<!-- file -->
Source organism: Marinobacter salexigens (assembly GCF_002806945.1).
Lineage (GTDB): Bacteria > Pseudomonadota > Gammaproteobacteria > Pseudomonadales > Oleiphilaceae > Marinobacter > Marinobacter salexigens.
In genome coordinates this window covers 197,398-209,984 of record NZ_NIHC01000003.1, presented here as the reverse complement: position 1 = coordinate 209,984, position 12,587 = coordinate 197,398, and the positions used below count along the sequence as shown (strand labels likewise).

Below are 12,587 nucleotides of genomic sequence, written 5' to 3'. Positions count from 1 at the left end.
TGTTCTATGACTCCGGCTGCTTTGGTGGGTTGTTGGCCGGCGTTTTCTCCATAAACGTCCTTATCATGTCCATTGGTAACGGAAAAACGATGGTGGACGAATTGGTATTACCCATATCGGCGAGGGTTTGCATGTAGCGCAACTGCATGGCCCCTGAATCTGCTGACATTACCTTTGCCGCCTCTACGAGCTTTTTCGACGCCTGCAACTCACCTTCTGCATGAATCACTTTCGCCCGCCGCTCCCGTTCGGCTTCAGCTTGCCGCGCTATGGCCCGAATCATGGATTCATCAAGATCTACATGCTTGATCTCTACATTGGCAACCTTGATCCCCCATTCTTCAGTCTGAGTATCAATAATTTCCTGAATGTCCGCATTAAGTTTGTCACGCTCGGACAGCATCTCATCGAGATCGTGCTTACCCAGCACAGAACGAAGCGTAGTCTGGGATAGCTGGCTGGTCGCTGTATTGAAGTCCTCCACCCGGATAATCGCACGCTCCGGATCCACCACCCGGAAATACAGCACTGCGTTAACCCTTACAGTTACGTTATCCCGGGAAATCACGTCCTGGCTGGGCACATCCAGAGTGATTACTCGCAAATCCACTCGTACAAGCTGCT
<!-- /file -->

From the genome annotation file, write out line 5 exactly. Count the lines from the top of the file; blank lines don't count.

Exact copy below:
TGTTCTATGACTCCGGCTGCTTTGGTGGGTTGTTGGCCGGCGTTTTCTCCATAAACGTCCTTATCATGTCCATTGGTAACGGAAAAACGATGGTGGACGAATTGGTATTACCCATATCGGCGAGGGTTTGCATGTAGCGCAACTGCATGGCCCCTGAATCTGCTGACATTACCTTTGCCGCCTCTACGAGCTTTTTCGACGCCTGCAACTCACCTTCTGCATGAATCACTTTCGCCCGCCGCTCCCGTTCGGCTTCAGCTTGCCGCGCTATGGCCCGAATCATGGATTCATCAAGATCTACATGCTTGATCTCTACATTGGCAACCTTGATCCCCCATTCTTCAGTCTGAGTATCAATAATTTCCTGAATGTCCGCATTAAGTTTGTCACGCTCGGACAGCATCTCATCGAGATCGTGCTTACCCAGCACAGAACGAAGCGTAGTCTGGGATAGCTGGCTGGTCGCTGTATTGAAGTCCTCCACCCGGATAATCGCACGCTCCGGATCCACCACCCGGAAATACAGCACTGCGTTAACCCTTACAGTTACGTTATCCCGGGAAATCACGTCCTGGCTGGGCACATCCAGAGTGATTACTCGCAAATCCACTCGTACAAGCTGCT